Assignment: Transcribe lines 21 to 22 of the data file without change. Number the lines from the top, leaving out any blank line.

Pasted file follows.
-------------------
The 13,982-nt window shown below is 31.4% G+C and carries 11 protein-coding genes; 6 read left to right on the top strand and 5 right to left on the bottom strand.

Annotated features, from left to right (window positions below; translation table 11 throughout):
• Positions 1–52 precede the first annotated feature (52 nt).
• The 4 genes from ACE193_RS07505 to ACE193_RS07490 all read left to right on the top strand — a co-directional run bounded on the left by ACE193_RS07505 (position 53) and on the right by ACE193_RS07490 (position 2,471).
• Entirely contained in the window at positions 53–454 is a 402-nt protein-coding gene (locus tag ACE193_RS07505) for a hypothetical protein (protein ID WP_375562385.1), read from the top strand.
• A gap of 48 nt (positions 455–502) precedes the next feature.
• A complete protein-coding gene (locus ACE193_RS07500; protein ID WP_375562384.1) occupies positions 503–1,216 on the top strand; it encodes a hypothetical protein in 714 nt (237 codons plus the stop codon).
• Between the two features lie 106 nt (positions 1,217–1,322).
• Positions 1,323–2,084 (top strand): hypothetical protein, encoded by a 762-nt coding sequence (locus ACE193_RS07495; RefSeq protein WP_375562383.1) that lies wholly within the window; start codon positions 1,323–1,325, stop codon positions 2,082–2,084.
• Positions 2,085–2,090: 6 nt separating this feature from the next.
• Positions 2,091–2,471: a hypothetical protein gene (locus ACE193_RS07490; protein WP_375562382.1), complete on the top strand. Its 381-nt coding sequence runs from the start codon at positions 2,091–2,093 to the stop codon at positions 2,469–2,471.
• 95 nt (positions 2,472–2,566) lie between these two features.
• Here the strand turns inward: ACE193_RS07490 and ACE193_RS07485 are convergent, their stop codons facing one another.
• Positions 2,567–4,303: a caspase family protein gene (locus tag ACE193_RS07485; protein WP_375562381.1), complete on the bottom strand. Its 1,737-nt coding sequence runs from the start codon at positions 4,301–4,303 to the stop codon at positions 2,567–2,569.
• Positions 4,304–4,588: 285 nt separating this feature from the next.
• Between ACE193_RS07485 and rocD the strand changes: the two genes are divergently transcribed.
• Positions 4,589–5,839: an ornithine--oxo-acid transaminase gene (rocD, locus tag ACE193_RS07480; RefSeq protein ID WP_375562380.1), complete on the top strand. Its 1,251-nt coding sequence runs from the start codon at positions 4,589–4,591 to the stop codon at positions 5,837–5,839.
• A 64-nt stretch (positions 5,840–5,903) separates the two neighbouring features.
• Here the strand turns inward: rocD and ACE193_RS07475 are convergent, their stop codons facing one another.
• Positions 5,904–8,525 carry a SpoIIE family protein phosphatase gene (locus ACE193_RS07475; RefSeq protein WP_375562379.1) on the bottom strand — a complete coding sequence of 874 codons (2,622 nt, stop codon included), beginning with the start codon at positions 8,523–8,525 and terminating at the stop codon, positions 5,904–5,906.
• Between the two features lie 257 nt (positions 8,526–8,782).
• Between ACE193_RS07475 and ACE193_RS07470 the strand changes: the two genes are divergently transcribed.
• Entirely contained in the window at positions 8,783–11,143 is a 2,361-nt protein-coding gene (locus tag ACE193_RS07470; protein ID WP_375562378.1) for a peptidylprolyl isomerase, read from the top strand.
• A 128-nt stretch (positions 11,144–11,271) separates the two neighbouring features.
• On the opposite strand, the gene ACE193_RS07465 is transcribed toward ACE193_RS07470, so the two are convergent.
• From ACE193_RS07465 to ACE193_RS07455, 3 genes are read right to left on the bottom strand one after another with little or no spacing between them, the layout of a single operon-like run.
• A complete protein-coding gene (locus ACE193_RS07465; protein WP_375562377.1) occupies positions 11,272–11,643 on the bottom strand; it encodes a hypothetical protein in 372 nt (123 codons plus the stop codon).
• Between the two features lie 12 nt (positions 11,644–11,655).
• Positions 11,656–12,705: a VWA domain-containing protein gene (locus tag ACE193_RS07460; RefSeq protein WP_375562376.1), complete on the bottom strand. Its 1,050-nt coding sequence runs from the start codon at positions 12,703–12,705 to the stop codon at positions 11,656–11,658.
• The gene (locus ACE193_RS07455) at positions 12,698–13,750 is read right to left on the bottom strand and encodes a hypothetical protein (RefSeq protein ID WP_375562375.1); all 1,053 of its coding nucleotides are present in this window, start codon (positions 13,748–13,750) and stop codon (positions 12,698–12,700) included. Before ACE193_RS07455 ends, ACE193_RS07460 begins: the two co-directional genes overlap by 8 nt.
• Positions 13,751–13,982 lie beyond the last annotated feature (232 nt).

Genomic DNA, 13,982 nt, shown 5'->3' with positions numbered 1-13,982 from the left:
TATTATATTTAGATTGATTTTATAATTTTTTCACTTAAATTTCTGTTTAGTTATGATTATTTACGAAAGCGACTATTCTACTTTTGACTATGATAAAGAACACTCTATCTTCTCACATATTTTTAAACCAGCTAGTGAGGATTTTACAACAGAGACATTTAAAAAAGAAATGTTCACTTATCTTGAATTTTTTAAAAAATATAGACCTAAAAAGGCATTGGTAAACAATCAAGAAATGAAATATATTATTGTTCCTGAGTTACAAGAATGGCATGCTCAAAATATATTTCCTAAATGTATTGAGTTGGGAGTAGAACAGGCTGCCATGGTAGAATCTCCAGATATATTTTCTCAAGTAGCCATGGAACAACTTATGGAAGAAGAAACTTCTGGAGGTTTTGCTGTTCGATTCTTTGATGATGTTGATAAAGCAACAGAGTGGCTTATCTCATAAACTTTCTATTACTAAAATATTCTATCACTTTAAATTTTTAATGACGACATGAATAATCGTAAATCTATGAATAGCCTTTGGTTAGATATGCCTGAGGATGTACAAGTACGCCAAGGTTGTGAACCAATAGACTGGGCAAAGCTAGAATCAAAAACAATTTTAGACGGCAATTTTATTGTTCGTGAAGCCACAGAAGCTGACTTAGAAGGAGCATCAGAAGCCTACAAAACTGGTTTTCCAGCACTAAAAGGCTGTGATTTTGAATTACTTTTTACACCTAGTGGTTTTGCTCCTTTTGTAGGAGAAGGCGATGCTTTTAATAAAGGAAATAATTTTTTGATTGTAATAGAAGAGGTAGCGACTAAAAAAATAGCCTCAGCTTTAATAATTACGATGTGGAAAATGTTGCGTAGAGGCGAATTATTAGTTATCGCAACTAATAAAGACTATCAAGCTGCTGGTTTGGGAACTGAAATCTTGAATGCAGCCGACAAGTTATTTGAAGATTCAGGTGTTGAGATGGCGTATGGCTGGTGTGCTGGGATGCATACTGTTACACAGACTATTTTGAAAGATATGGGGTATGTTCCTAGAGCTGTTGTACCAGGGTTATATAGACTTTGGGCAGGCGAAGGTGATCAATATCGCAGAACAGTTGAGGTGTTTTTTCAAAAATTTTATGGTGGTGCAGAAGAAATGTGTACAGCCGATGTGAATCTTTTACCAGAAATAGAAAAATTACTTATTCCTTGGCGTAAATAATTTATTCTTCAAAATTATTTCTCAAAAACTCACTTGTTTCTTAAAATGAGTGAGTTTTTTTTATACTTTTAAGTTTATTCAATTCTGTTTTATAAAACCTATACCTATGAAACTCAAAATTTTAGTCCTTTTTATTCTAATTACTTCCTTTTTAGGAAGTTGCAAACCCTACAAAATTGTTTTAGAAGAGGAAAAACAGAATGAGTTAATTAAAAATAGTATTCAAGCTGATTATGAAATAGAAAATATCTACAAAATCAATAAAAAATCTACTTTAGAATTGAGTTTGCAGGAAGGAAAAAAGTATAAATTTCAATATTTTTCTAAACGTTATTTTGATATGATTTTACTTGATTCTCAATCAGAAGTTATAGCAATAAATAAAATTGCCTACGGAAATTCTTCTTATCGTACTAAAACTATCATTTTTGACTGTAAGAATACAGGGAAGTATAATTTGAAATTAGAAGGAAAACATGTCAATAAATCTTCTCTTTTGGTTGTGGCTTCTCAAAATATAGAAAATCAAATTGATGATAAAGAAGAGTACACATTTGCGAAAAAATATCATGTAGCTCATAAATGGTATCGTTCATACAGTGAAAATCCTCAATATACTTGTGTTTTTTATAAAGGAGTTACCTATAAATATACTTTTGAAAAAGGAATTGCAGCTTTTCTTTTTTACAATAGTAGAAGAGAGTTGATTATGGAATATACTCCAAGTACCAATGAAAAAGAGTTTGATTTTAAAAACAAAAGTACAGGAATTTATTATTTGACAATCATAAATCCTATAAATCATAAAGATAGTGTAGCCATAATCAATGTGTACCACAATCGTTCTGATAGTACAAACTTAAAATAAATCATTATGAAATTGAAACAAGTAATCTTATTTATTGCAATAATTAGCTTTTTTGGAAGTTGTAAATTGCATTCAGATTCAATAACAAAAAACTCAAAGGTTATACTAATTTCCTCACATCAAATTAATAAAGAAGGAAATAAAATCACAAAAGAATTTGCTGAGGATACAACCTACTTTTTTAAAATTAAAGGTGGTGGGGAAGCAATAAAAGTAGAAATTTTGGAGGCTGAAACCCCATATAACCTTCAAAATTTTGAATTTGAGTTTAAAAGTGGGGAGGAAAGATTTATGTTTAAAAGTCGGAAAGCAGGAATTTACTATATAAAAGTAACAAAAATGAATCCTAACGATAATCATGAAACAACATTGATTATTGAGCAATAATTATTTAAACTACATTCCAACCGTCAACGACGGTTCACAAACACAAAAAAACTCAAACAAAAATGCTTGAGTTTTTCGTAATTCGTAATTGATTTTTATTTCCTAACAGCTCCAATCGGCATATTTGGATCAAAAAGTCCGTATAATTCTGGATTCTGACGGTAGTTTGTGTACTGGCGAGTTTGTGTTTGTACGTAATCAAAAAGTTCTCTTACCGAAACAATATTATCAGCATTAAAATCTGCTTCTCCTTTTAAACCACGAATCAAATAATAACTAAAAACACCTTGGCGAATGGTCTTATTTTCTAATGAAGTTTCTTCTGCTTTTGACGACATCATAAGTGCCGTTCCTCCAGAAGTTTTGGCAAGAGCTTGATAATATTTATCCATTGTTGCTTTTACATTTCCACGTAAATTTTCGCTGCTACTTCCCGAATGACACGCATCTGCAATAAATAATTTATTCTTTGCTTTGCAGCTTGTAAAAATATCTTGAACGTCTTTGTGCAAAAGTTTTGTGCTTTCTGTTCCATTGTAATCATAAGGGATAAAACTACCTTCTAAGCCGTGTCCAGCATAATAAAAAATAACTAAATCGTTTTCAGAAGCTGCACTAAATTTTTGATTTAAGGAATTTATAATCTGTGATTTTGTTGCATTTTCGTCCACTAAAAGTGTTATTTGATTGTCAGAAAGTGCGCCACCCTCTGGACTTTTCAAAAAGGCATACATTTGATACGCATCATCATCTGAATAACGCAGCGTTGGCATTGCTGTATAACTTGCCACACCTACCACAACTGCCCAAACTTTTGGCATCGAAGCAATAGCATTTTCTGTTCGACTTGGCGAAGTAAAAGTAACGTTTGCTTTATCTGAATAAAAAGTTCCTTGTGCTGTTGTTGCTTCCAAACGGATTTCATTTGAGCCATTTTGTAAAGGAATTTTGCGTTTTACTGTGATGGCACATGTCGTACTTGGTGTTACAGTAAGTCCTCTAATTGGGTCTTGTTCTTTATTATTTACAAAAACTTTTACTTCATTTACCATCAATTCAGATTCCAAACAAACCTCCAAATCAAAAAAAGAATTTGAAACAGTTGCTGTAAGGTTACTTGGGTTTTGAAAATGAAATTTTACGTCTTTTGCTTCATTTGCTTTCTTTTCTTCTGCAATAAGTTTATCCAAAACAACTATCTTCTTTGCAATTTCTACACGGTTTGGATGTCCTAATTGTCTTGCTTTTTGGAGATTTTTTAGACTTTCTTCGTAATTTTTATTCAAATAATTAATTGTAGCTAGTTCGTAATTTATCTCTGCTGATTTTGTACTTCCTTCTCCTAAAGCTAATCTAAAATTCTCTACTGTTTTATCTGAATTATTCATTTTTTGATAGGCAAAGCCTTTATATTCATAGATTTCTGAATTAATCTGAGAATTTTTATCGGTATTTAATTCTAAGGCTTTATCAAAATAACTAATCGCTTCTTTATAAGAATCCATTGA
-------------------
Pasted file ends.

• Between the two features lie 257 nt (positions 8,526–8,782).
• Between ACE193_RS07475 and ACE193_RS07470 the strand changes: the two genes are divergently transcribed.